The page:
95%

agree

55. Overall, I am satisfied with my salary or hourly wage.

25%

neutral

40%

disagree

95%

agree

56. Overall, I am satisfied with my organization’s pension plan.

25%

neutral

40%

disagree

95%

agree

57. Overall, I am satisfied with my insurance benefits.

25%

neutral

40%

disagree

95%

agree

58. I understand how my salary or hourly wage is determined by my organization.

25%

neutral

40%

disagree

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Work-Life Balance Work-life balance refers to the relationship between work and the lives led by employees outside of the workplace. While the term “work” is easy to define – generally, it is paid employment – there is more difficulty in defining “life”. Family-related issues are often the primary focus but life outside of work also includes other areas such as leisure, community and study. Measures included in the WES focused on the interference of work with commitments outside of the workplace (i.e., family and other activities); organizational supports for achieving worklife balance; and general indicators of satisfaction with hours of work and work-life balance. The majority of employees agreed they were satisfied with their hours of work and their work-life balance. However, a large percentage of employees also indicated that their job interfered with responsibilities outside of work. Although many employees seem to experience worklife balance issues, there are supports available within the core public service. Formal supports include human resource policies that enable employees to modify their work schedule. Supervisors can also facilitate employee usage of policies, as well as provide informal supports that require only short-term accommodation to employee work schedules.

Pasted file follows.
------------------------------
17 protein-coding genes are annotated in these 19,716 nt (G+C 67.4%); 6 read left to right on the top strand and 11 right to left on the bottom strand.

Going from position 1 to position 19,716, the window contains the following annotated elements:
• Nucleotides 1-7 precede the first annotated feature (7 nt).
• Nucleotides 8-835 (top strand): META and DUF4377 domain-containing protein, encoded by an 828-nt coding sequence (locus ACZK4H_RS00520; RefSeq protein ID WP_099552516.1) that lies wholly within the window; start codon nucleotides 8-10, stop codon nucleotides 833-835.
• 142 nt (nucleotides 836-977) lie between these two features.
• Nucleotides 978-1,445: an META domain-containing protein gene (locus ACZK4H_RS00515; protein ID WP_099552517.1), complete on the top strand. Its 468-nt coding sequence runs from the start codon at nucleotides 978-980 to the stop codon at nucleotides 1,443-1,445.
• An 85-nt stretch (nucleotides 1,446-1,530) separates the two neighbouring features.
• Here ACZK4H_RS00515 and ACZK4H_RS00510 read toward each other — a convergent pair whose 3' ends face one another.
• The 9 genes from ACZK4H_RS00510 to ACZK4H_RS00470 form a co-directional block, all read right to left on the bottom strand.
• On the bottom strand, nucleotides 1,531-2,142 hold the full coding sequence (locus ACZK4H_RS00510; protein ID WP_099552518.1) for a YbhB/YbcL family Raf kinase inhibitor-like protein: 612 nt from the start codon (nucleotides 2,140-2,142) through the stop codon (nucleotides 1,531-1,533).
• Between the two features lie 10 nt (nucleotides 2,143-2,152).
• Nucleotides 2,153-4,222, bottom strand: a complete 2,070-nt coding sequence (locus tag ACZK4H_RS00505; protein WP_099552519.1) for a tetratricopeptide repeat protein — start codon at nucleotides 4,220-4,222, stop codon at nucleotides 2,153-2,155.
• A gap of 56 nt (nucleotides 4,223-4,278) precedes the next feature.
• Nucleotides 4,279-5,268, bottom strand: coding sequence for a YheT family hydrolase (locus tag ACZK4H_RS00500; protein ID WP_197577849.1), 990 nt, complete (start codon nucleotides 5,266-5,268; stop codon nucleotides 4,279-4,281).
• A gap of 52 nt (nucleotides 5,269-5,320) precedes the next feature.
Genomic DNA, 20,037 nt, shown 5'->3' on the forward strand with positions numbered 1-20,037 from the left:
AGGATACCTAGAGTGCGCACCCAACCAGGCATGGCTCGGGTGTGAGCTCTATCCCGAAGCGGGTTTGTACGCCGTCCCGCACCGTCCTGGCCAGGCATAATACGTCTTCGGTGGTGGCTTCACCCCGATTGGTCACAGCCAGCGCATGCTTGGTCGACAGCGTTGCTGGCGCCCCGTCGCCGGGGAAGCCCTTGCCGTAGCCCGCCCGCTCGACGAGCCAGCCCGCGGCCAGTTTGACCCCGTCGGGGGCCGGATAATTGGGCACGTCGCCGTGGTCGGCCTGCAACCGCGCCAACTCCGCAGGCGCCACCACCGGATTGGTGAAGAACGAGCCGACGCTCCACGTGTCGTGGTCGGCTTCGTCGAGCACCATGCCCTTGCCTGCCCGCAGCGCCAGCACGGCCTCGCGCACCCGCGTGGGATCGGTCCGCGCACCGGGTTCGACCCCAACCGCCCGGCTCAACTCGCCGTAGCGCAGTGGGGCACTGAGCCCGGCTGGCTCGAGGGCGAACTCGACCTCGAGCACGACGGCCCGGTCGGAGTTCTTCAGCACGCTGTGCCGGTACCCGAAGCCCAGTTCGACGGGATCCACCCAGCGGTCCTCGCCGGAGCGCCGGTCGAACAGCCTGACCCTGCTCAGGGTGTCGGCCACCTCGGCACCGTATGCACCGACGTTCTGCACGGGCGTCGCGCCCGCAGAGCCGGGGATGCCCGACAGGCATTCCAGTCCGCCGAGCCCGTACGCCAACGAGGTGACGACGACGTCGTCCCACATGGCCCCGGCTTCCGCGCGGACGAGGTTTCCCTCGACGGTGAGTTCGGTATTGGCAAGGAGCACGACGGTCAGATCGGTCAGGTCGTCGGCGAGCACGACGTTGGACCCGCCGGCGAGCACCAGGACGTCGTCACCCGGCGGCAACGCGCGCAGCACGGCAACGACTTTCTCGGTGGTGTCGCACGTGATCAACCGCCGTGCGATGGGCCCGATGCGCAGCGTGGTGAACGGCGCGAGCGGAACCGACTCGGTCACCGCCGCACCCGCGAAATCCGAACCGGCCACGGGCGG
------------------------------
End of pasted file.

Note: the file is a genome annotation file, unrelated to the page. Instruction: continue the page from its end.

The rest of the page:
95%

agree

59. My work interferes with activities outside out of work.

25%

neutral

40%

disagree

95%

agree

60. My work interferes with my time for family and friends.

25%

neutral

40%

disagree

95%

agree

61. I have support at work to balance my work and personal life.

25%

neutral

40%

disagree

95%

agree

62. Overall, I am satisfied with the number of hours I work.

25%

neutral

40%

disagree

95%

agree